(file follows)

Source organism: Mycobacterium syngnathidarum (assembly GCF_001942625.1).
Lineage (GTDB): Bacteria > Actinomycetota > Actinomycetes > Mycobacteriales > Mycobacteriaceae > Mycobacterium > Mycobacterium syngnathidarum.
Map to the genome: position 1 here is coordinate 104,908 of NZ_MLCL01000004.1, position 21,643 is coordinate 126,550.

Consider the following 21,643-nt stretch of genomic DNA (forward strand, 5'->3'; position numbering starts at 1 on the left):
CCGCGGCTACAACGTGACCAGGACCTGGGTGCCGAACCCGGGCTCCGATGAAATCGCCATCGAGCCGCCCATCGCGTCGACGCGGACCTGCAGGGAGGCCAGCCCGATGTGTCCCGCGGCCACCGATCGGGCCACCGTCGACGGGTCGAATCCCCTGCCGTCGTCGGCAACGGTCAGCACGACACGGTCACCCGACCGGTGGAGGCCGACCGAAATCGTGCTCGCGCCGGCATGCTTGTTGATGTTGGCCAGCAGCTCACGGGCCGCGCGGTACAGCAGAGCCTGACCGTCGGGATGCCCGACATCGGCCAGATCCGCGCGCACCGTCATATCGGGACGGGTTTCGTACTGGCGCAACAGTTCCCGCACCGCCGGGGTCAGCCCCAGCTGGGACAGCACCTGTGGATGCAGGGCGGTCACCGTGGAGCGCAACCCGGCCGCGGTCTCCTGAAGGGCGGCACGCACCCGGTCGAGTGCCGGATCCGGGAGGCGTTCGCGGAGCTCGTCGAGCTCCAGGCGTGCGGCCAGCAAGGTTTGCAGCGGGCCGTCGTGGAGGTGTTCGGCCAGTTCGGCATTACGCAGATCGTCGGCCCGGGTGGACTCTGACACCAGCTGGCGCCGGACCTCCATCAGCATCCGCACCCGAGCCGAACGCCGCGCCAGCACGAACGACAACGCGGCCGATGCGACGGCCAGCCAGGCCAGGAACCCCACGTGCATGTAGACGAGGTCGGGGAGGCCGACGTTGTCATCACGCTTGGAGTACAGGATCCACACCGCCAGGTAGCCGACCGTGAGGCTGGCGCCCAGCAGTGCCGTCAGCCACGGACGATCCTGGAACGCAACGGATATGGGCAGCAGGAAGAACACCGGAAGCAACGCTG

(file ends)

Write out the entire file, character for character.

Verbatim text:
Source organism: Mycobacterium syngnathidarum (assembly GCF_001942625.1).
Lineage (GTDB): Bacteria > Actinomycetota > Actinomycetes > Mycobacteriales > Mycobacteriaceae > Mycobacterium > Mycobacterium syngnathidarum.
Map to the genome: position 1 here is coordinate 104,908 of NZ_MLCL01000004.1, position 21,643 is coordinate 126,550.

Consider the following 21,643-nt stretch of genomic DNA (forward strand, 5'->3'; position numbering starts at 1 on the left):
CCGCGGCTACAACGTGACCAGGACCTGGGTGCCGAACCCGGGCTCCGATGAAATCGCCATCGAGCCGCCCATCGCGTCGACGCGGACCTGCAGGGAGGCCAGCCCGATGTGTCCCGCGGCCACCGATCGGGCCACCGTCGACGGGTCGAATCCCCTGCCGTCGTCGGCAACGGTCAGCACGACACGGTCACCCGACCGGTGGAGGCCGACCGAAATCGTGCTCGCGCCGGCATGCTTGTTGATGTTGGCCAGCAGCTCACGGGCCGCGCGGTACAGCAGAGCCTGACCGTCGGGATGCCCGACATCGGCCAGATCCGCGCGCACCGTCATATCGGGACGGGTTTCGTACTGGCGCAACAGTTCCCGCACCGCCGGGGTCAGCCCCAGCTGGGACAGCACCTGTGGATGCAGGGCGGTCACCGTGGAGCGCAACCCGGCCGCGGTCTCCTGAAGGGCGGCACGCACCCGGTCGAGTGCCGGATCCGGGAGGCGTTCGCGGAGCTCGTCGAGCTCCAGGCGTGCGGCCAGCAAGGTTTGCAGCGGGCCGTCGTGGAGGTGTTCGGCCAGTTCGGCATTACGCAGATCGTCGGCCCGGGTGGACTCTGACACCAGCTGGCGCCGGACCTCCATCAGCATCCGCACCCGAGCCGAACGCCGCGCCAGCACGAACGACAACGCGGCCGATGCGACGGCCAGCCAGGCCAGGAACCCCACGTGCATGTAGACGAGGTCGGGGAGGCCGACGTTGTCATCACGCTTGGAGTACAGGATCCACACCGCCAGGTAGCCGACCGTGAGGCTGGCGCCCAGCAGTGCCGTCAGCCACGGACGATCCTGGAACGCAACGGATATGGGCAGCAGGAAGAACACCGGAAGCAACGCTG